The Senate may consider a bill that would limit export of next year's desktop-class computers and business servers.
The 1998 Defense Department authorization bill, which requires the Commerce Department to license and monitor for compliance the export of certain classes of machines, passed the House by a vote of 286 to 123 on Tuesday. The bill was taken up by the Senate yesterday, but it did not come to a vote and is now caught up amid other end-of-term business. It could be taken up at any time over the next few days.
According to a provision originally attached as an amendment by Reps. Floyd Spense (R-South Carolina) and Ron Dellums (D-California), computer makers shipping machines that can perform 2,000 million theoretical operations per second (MTOPS) to some 50 countries, including Russia, China, and India, must apply to the Commerce Department for an export license.
So far, however, the export provision's potential effect on trade has largely escaped the notice of most lawmakers, who have been more concerned with revelations that supercomputers shipped to Russia and China were appropriated for non-civilian use. "Unfortunately, what really got their attention was some of those sales. That was their initiation to the issue," commented a House staffer familiar with the so-called Spense amendment.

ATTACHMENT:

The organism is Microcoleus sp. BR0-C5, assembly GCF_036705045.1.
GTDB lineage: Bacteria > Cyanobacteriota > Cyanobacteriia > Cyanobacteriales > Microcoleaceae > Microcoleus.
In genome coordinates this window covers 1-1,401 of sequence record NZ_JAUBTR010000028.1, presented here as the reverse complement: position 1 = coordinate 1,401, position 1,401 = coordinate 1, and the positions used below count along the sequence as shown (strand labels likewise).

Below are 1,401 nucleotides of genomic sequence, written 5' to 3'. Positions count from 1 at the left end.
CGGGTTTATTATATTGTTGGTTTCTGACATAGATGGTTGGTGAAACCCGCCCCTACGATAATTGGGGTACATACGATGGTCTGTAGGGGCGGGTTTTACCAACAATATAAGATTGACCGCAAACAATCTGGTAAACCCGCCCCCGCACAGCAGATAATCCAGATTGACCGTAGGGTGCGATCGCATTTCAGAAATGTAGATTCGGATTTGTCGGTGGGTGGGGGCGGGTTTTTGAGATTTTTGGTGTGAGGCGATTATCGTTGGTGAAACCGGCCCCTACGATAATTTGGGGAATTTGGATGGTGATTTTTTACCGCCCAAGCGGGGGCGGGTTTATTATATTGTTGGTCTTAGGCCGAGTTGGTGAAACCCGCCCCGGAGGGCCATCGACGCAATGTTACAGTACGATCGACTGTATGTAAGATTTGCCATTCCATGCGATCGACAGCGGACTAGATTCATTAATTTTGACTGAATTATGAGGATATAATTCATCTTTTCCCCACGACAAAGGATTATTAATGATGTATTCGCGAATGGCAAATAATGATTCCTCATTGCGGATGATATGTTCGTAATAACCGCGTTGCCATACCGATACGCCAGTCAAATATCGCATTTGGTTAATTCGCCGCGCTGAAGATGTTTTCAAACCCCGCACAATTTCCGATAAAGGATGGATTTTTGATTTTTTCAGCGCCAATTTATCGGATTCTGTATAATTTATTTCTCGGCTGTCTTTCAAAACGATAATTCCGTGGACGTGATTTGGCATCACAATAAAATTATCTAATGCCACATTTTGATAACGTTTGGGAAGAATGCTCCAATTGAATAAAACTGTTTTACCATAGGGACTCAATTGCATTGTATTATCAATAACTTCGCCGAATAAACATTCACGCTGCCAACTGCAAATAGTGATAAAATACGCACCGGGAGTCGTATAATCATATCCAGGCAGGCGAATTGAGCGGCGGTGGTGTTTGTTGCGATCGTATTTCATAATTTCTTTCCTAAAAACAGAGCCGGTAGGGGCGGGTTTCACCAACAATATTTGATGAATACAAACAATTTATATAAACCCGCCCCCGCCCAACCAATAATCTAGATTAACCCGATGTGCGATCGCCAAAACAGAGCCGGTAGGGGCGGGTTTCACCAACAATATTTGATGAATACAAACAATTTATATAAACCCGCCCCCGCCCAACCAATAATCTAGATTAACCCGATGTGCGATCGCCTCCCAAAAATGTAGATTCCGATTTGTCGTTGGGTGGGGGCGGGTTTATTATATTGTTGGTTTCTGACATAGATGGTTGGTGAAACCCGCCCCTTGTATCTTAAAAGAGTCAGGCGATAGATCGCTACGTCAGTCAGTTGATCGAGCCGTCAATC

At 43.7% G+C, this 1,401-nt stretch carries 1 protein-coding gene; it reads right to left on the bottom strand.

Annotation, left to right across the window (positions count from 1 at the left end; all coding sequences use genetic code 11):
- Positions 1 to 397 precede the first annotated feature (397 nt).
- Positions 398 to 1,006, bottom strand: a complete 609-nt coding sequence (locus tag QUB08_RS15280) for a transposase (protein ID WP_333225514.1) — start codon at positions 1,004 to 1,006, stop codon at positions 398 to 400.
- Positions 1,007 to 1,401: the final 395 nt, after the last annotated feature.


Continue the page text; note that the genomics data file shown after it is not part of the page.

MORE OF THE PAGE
Meanwhile, the bill has been held up because senators from California and Texas object to unrelated clauses regarding the provision of services to defense bases in those states, an issue that's part of the post-Cold War closing of bases. If passed, only a presidential veto would stop the export controls from going into effect, but President Clinton has indeed threatened a veto because of concern with the base services issue.
The standard may include machines that will reach the general market in 1998. Current 300-MHz Pentium II computers can perform at 1,000 MTOPS, estimated Nathan Brookwood, semiconductor analyst at Dataquest. Next year, a machine with the 450-MHz version of the Intel processor will in theory exceed 2,000 MTOPS, he said. Chips from other manufacturers, including Digital Equipment, will also top the mark.
Leading chipmaker Intel disagrees, however, saying a 300-MHz Pentium II runs at 350 MTOPS. According to a spokesman, PCs equipped with current Intel processors and likely next year's chips would not be affected by the provision.
A Commerce Department spokesperson also suggested that desktop-class machines were unlikely to top the 2,000 mark.
Even if single-processor machiness fall below the 2,000-MTOP mark, many manufacturers plan to come out with Intel-based multiprocessor machines that use two, four, or more chips, a compounding effect that will certainly push many computers over the limit. Four-processor Pentium II machines are scheduled for release next year.
Next-generation NT servers from IBM will pass the hurdle and Unix machines from Sun, SGI, and Digital already exceed it, said Paul Freedenberg, a Commerce Department undersecretary in the Reagan administration.
One reason for the disagreement surrounding the issue lay in the fact that MTOP calculations vary depending on the data is used, said Dean McCarron, an analyst with Mercury Research.